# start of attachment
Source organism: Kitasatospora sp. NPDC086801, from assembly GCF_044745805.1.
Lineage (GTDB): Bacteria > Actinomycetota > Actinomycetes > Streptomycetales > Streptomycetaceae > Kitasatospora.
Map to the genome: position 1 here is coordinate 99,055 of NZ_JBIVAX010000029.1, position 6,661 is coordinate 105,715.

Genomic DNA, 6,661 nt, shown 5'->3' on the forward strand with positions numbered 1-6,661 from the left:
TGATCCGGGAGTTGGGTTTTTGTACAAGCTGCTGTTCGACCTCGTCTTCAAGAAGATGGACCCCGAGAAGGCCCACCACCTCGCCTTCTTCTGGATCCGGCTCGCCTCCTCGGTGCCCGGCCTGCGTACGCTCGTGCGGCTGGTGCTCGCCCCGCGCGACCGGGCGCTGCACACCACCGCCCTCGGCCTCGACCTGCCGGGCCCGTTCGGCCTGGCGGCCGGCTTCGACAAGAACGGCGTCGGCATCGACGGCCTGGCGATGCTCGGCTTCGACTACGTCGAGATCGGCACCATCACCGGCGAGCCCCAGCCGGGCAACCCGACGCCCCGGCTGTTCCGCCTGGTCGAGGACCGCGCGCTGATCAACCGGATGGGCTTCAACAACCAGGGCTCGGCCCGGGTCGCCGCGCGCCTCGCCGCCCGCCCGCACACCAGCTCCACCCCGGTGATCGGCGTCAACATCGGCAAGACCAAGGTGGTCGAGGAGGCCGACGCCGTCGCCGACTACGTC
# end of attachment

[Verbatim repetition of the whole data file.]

Source organism: Kitasatospora sp. NPDC086801, from assembly GCF_044745805.1.
Lineage (GTDB): Bacteria > Actinomycetota > Actinomycetes > Streptomycetales > Streptomycetaceae > Kitasatospora.
Map to the genome: position 1 here is coordinate 99,055 of NZ_JBIVAX010000029.1, position 6,661 is coordinate 105,715.

Genomic DNA, 6,661 nt, shown 5'->3' on the forward strand with positions numbered 1-6,661 from the left:
TGATCCGGGAGTTGGGTTTTTGTACAAGCTGCTGTTCGACCTCGTCTTCAAGAAGATGGACCCCGAGAAGGCCCACCACCTCGCCTTCTTCTGGATCCGGCTCGCCTCCTCGGTGCCCGGCCTGCGTACGCTCGTGCGGCTGGTGCTCGCCCCGCGCGACCGGGCGCTGCACACCACCGCCCTCGGCCTCGACCTGCCGGGCCCGTTCGGCCTGGCGGCCGGCTTCGACAAGAACGGCGTCGGCATCGACGGCCTGGCGATGCTCGGCTTCGACTACGTCGAGATCGGCACCATCACCGGCGAGCCCCAGCCGGGCAACCCGACGCCCCGGCTGTTCCGCCTGGTCGAGGACCGCGCGCTGATCAACCGGATGGGCTTCAACAACCAGGGCTCGGCCCGGGTCGCCGCGCGCCTCGCCGCCCGCCCGCACACCAGCTCCACCCCGGTGATCGGCGTCAACATCGGCAAGACCAAGGTGGTCGAGGAGGCCGACGCCGTCGCCGACTACGTC